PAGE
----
Two iconic chairs by Eero Saarinen and Charles Eames

The museum show’s clearly flowing narrative is complemented by a more diffuse, nonlinear presentation at Saarinen House. There, collections fellow Kevin Adkisson has created a sense of habitation in a setting that normally conforms to the typical, careful neutrality of house museums. For example, the ordinarily bare dining table is set with dishes, linens, and silver objects designed and/or made by members of the Saarinen and Cranbrook clans. Loja Saarinen’s living room rug is strewn with toys that Eero would have played with as a little boy, and case goods designed by Pipsan and her husband, Robert Swanson, are casually bunched together as if awaiting removal to a permanent site. It feels as though family members are about to converge and start up lively conversations about design or sit down to work through some new challenge. It also demonstrates how difficult it would have been for Pipsan and Eero not to have followed in their parents’ footsteps.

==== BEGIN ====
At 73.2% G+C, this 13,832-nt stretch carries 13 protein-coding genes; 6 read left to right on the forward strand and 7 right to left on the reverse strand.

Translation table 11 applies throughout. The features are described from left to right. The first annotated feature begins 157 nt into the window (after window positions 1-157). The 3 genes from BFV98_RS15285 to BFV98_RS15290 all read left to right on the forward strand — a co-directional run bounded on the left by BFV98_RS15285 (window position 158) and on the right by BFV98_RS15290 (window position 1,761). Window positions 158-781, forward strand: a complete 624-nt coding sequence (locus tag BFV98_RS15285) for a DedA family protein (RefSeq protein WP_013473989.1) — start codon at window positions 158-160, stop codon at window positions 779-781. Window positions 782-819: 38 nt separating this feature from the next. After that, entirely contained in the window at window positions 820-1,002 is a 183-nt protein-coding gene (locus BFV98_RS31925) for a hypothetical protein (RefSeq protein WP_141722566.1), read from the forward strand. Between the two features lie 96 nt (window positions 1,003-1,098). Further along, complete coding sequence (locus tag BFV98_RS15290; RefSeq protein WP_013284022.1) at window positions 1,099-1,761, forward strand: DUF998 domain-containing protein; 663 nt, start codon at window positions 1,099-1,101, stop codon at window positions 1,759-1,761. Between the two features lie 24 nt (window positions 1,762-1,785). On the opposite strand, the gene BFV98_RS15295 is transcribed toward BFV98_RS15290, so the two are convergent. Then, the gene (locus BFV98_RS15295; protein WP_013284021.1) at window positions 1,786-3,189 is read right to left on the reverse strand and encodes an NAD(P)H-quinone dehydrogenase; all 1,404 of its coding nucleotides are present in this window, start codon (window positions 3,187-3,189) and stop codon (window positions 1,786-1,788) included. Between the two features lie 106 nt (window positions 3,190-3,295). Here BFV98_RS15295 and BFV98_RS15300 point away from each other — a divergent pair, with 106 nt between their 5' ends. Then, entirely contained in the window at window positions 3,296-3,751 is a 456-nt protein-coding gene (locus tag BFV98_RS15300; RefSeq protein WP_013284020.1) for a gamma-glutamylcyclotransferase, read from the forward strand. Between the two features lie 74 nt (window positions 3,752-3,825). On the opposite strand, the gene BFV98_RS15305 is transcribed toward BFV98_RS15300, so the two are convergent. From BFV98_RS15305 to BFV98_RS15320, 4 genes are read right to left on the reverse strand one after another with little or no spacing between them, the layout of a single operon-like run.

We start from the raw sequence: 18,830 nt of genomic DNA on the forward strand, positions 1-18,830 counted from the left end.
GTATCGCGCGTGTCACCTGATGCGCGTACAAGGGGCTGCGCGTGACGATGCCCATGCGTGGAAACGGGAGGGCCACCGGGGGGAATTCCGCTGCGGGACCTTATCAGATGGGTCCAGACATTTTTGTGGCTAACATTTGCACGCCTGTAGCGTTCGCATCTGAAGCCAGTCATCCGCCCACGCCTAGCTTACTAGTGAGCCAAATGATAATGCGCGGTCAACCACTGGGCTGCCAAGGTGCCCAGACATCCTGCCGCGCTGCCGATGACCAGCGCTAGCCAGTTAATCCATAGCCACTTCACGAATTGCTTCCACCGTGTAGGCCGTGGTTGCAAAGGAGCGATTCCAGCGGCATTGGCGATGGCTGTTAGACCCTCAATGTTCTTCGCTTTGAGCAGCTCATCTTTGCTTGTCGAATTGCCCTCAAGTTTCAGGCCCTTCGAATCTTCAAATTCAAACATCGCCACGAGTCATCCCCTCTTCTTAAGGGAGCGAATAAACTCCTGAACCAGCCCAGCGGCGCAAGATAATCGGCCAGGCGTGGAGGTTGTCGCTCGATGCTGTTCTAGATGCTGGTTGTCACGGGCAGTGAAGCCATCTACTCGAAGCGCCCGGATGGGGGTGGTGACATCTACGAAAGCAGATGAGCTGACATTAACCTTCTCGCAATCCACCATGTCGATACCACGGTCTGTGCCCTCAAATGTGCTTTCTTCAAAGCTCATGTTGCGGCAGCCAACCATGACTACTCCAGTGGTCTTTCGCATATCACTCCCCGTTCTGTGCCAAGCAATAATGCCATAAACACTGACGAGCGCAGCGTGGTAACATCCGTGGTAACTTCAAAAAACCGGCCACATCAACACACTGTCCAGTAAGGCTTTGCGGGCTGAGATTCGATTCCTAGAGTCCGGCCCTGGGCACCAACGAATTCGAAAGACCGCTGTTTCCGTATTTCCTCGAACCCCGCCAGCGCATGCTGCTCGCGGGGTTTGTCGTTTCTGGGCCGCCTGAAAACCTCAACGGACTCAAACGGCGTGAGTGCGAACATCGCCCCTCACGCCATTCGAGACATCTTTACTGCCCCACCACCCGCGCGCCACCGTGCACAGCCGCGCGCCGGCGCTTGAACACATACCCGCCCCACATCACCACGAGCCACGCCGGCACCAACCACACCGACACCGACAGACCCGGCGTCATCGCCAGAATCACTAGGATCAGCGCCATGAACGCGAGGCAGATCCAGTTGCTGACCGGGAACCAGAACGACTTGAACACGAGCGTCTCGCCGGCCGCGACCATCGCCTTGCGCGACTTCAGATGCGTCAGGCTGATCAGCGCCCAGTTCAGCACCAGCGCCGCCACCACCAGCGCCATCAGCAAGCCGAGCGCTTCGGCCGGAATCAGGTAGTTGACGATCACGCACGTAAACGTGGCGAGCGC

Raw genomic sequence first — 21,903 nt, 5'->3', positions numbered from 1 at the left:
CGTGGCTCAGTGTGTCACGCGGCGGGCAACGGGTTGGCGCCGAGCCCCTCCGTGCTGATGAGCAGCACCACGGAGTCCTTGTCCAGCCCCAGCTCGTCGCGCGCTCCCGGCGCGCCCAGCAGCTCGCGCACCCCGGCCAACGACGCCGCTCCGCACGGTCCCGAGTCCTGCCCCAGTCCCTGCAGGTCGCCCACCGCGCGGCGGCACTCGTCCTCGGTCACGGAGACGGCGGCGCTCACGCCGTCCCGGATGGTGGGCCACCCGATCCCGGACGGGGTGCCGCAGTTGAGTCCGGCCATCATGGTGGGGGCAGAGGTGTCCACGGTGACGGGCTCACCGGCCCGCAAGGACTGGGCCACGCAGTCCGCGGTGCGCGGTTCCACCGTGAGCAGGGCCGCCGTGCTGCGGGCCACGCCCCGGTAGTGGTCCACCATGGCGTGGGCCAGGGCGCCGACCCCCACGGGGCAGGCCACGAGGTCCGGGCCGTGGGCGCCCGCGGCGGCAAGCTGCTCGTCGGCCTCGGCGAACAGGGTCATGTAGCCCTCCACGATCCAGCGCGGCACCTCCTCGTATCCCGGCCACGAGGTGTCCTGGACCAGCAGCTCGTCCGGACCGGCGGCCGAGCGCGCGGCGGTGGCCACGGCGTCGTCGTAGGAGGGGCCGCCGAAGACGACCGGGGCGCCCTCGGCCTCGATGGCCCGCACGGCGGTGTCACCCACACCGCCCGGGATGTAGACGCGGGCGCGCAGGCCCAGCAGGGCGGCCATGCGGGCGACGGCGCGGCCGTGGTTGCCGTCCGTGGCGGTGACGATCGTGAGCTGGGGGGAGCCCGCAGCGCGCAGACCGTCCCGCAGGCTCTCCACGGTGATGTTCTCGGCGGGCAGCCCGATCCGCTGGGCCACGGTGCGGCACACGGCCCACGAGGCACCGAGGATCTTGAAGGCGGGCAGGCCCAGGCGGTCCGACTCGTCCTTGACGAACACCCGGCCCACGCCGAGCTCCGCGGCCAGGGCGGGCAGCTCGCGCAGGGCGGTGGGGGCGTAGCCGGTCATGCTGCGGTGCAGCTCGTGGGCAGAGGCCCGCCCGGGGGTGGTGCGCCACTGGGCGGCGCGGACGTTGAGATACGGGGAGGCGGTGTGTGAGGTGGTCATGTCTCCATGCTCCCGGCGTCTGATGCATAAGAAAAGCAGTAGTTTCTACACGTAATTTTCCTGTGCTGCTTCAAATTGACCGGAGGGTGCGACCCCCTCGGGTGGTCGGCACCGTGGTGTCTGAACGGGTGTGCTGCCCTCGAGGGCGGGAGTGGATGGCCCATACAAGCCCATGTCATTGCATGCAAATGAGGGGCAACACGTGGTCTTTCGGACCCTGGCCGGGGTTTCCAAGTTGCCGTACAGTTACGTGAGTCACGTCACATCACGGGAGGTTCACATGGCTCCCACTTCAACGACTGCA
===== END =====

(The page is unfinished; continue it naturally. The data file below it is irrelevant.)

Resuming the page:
An 18th-century Finnish folk textile behind Eliel Saarinen’s desk in the Saarinen House studio

Between them, the two installations ably demonstrate the role that Cranbrook has played in design since the middle of the 20th century. But, given that they position Cranbrook as a link to a nation whose birth occurred 100 years ago, it would make sense to present artifacts of that deeper history. The shows do not, with very few older items that are actually from Finland on view. 

Cranbrook’s vault contains objects that Eliel Saarinen designed before leaving his home country. Including, for instance, a couple of his rounded, three-legged chairs from that period would represent to visitors the roots of the holistic modernism that Cranbrook exemplifies. Unlike the International Style that ultimately prevailed, Eliel Saarinen’s was not a doctrinaire credo that turned away from temporal and physical context. The current installations could learn something from his approach.

View of Cranbrook vault with chairs by Eero Saarinen, Charles and Ray Eames, and Harry Bertoia

Finland 100: The Cranbrook Connection continues at the Cranbrook Art Museum (39221 Woodward Avenue, Bloomfield Hills, MI) through January 14, 2018. Tours of the Saarinen House can be booked online. (The house will be closed in August 2017.)

Janet Tyson is an independent art historian, critic and artist. She lives and works in a semi-rural part of Michigan for about nine months a year, and in London for about three months a year.